But I’m oblivious to it. Like a robot, I sit and translate more and more names of the deceased and I do not comprehend at all what this list really is. Every so often it hits me, when suddenly in the middle of the list, I encounter a series of names that are too similar, with too big an age range and from the same locality, and it dawns on me that these are the names of members of a family that was wiped out in a single moment. I press on with the list, which expands by the minute, unmindful of its various meanings. But then comes a familiar last name, and I realize I may know people in the Negev/Naqab from this family, and I come back to reality. The names that share first names with close friends of mine also make me sad, because I remember that ultimately these are human beings.
Bodies are carried from the morgue of Al Shifa Hosptial, Gaza City, July 13, 2014.
There’s something very anodyne about this list: name, place of residence, age. Some people have their details missing, some are updated in the days following. I’m not sufficiently versed in these matters to know who was a senior Hamas commander, who fired rockets and who is just trying to live their life – a life that was taken in a minute. All the names are listed one after the other, without notes about the deceased’s degree of involvement in the situation. When I start to think about it, some things become clearer. Dozens of children, aged one-and-a-half, three and 11, and even 16, along with older women aged 73 and 80, are all victims of this intolerable situation.
In my quest for routine these days, I seem to find it in updating this list. I don’t think anyone really sits down and reads the list name after name, thinking who s/he was and what s/he did just before it was all over. But out of desperation I want to believe that there are people for whom this awful list of names will have some impact, turn their stomachs, make them want to stop everything and choose a different path.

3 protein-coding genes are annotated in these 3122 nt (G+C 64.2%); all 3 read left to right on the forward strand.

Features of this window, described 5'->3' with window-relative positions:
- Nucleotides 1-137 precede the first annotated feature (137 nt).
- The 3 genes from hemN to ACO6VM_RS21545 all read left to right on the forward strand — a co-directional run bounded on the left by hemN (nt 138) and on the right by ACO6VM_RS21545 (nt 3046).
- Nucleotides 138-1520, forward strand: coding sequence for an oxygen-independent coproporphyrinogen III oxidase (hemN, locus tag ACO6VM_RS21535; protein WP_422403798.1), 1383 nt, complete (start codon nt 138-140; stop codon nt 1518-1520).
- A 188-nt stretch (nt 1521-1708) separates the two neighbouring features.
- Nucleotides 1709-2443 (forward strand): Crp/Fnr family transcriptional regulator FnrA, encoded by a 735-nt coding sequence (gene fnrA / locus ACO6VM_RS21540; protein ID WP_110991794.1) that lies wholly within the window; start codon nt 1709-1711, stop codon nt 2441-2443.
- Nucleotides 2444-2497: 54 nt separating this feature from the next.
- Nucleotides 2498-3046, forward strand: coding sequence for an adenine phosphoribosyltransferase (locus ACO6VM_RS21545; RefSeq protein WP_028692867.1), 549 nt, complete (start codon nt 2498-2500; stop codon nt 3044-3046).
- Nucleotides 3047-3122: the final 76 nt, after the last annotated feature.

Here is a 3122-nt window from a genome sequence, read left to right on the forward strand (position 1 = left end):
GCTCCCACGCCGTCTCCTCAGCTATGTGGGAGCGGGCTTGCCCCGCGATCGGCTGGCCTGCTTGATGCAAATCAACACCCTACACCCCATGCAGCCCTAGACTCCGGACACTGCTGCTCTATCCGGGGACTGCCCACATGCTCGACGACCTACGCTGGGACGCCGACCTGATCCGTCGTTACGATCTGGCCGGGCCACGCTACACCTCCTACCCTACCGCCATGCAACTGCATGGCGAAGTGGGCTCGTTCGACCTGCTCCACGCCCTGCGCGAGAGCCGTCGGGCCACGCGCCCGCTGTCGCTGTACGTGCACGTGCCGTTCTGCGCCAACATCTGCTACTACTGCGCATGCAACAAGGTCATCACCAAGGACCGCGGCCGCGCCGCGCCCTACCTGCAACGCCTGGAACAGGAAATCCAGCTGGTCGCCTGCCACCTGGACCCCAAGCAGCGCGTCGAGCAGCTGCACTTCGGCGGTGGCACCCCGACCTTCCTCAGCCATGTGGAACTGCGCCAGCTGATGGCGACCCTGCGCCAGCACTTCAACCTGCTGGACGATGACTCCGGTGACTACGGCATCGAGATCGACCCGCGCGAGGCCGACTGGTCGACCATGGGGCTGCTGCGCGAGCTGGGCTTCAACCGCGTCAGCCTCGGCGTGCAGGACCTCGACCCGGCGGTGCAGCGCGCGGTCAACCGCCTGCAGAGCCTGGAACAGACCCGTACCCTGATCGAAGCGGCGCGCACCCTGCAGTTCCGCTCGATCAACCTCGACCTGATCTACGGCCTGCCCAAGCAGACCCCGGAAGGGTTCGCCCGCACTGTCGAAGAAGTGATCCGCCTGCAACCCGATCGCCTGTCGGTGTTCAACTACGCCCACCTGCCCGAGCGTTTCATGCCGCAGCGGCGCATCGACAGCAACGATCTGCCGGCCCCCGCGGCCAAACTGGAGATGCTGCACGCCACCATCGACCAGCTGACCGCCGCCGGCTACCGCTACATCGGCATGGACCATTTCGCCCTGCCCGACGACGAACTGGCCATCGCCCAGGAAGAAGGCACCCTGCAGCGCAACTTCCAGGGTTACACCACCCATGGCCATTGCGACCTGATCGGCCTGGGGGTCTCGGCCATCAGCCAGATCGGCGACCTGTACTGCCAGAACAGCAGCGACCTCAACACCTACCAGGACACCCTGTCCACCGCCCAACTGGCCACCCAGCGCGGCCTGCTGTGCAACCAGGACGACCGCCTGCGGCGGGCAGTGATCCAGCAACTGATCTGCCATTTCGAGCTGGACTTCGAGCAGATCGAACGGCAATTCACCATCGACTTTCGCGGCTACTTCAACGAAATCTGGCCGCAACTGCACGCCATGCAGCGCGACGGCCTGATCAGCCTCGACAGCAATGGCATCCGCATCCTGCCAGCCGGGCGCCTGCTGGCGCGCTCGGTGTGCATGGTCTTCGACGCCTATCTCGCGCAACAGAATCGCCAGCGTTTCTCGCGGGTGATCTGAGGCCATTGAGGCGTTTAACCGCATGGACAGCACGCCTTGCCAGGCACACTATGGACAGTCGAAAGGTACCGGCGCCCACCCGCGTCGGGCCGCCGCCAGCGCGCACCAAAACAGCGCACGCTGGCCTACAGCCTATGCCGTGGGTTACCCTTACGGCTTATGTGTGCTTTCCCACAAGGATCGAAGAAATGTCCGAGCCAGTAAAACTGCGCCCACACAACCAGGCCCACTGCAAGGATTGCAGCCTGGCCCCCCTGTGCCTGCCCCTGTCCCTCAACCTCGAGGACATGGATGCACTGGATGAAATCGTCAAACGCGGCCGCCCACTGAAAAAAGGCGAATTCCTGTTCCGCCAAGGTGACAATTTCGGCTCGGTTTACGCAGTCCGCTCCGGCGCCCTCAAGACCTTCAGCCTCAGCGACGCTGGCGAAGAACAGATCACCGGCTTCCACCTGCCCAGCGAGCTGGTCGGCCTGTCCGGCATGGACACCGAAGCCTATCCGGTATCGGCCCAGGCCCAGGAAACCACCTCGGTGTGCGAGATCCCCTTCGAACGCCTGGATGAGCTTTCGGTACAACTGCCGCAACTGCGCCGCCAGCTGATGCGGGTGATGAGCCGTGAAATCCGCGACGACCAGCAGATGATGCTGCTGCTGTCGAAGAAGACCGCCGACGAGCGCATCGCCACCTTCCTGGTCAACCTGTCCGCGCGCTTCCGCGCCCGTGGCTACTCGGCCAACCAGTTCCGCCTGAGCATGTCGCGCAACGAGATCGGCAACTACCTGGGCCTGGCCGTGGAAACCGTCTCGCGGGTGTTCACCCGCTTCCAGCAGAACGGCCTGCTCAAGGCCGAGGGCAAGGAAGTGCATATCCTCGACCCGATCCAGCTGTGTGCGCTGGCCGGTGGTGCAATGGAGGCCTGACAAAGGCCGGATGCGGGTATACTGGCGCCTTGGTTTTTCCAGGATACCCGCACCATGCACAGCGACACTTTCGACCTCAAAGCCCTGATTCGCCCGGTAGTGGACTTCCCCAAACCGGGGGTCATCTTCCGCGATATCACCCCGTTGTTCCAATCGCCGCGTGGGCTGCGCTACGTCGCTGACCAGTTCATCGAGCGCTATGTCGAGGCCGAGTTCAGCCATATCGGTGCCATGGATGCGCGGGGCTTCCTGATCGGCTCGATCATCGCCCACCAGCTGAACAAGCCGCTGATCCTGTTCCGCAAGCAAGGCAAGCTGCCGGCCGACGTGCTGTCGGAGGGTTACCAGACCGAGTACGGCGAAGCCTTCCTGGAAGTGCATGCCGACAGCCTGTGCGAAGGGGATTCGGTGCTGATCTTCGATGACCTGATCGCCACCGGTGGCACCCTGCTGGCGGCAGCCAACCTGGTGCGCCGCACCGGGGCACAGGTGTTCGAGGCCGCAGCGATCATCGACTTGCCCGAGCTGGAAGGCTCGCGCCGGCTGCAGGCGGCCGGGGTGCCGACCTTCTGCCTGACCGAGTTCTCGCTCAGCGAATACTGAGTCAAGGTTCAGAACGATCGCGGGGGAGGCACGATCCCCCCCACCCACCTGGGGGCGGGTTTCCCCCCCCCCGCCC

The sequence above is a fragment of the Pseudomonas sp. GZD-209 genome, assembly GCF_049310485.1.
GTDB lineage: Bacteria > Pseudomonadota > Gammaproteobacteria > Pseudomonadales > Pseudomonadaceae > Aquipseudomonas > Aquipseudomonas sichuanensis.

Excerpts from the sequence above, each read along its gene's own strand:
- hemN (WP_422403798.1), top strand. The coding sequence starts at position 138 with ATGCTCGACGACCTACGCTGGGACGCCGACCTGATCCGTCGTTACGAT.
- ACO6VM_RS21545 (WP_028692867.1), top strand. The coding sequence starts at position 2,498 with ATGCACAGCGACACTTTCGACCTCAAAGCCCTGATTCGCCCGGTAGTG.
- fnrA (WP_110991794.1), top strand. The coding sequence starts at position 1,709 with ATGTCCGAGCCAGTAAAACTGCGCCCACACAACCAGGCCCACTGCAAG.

The list is updated every few hours, and for every person involved in the fighting there are several other names of victims who have no connection to the fighting. Dozens of names are added every day. Regardless of your stance on Gaza, open the list and try to read out loud one name after another. You can choose to read just the kids’ names. Then please try tell me that this killing must not stop.
Read this article in Hebrew on Local Call.

3 Attorney General asks Court to adopt new policy formulated in response to B’Tselem’s petition, aiming to preventing broadcast of radio spot with names of children killed in Gaza
On 6 August 2014, Attorneys Hagai Kalai and Gilad Barnea submitted B'Tselem's response to the attorney general’s position as presented to Israel’s HCJ earlier this week as part of the state’s response to the organization’s petition. B’Tselem’s response emphasizes that the existing rule clearly establishes that it is permissible “to broadcast a political advertisement provided that it concentrate solely on a factual message.” B’Tselem’s proposed radio spot meets these conditions. The Attorney General’s recommendation to change rules as B’Tselem’s radio spot awaits approval raises concern of improper discrimination.